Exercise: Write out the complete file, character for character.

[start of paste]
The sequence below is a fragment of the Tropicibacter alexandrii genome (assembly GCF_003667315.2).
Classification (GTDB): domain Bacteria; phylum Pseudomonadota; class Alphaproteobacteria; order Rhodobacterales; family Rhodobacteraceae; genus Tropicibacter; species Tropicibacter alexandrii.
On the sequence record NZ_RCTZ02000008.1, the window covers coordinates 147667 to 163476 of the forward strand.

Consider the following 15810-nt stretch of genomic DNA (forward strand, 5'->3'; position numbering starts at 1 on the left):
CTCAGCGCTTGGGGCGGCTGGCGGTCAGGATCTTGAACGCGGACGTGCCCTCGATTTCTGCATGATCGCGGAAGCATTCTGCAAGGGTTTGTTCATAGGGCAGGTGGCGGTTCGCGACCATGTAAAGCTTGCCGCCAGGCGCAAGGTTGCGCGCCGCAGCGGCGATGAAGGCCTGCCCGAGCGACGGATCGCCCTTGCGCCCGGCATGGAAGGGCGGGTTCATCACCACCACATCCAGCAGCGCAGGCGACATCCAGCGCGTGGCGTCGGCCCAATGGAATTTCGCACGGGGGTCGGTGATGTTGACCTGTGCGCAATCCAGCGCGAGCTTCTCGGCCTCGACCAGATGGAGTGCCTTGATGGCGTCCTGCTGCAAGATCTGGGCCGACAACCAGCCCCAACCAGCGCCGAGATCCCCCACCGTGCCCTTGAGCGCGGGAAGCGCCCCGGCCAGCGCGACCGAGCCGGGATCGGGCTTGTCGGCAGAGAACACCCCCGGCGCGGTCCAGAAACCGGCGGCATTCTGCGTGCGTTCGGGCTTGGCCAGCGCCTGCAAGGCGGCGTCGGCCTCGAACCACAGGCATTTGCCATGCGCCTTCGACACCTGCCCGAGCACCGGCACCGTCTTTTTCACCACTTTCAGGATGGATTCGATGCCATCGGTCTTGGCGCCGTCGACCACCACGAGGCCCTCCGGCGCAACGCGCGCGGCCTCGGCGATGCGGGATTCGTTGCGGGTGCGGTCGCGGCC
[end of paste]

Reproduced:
The sequence below is a fragment of the Tropicibacter alexandrii genome (assembly GCF_003667315.2).
Classification (GTDB): domain Bacteria; phylum Pseudomonadota; class Alphaproteobacteria; order Rhodobacterales; family Rhodobacteraceae; genus Tropicibacter; species Tropicibacter alexandrii.
On the sequence record NZ_RCTZ02000008.1, the window covers coordinates 147667 to 163476 of the forward strand.

Consider the following 15810-nt stretch of genomic DNA (forward strand, 5'->3'; position numbering starts at 1 on the left):
CTCAGCGCTTGGGGCGGCTGGCGGTCAGGATCTTGAACGCGGACGTGCCCTCGATTTCTGCATGATCGCGGAAGCATTCTGCAAGGGTTTGTTCATAGGGCAGGTGGCGGTTCGCGACCATGTAAAGCTTGCCGCCAGGCGCAAGGTTGCGCGCCGCAGCGGCGATGAAGGCCTGCCCGAGCGACGGATCGCCCTTGCGCCCGGCATGGAAGGGCGGGTTCATCACCACCACATCCAGCAGCGCAGGCGACATCCAGCGCGTGGCGTCGGCCCAATGGAATTTCGCACGGGGGTCGGTGATGTTGACCTGTGCGCAATCCAGCGCGAGCTTCTCGGCCTCGACCAGATGGAGTGCCTTGATGGCGTCCTGCTGCAAGATCTGGGCCGACAACCAGCCCCAACCAGCGCCGAGATCCCCCACCGTGCCCTTGAGCGCGGGAAGCGCCCCGGCCAGCGCGACCGAGCCGGGATCGGGCTTGTCGGCAGAGAACACCCCCGGCGCGGTCCAGAAACCGGCGGCATTCTGCGTGCGTTCGGGCTTGGCCAGCGCCTGCAAGGCGGCGTCGGCCTCGAACCACAGGCATTTGCCATGCGCCTTCGACACCTGCCCGAGCACCGGCACCGTCTTTTTCACCACTTTCAGGATGGATTCGATGCCATCGGTCTTGGCGCCGTCGACCACCACGAGGCCCTCCGGCGCAACGCGCGCGGCCTCGGCGATGCGGGATTCGTTGCGGGTGCGGTCGCGGCC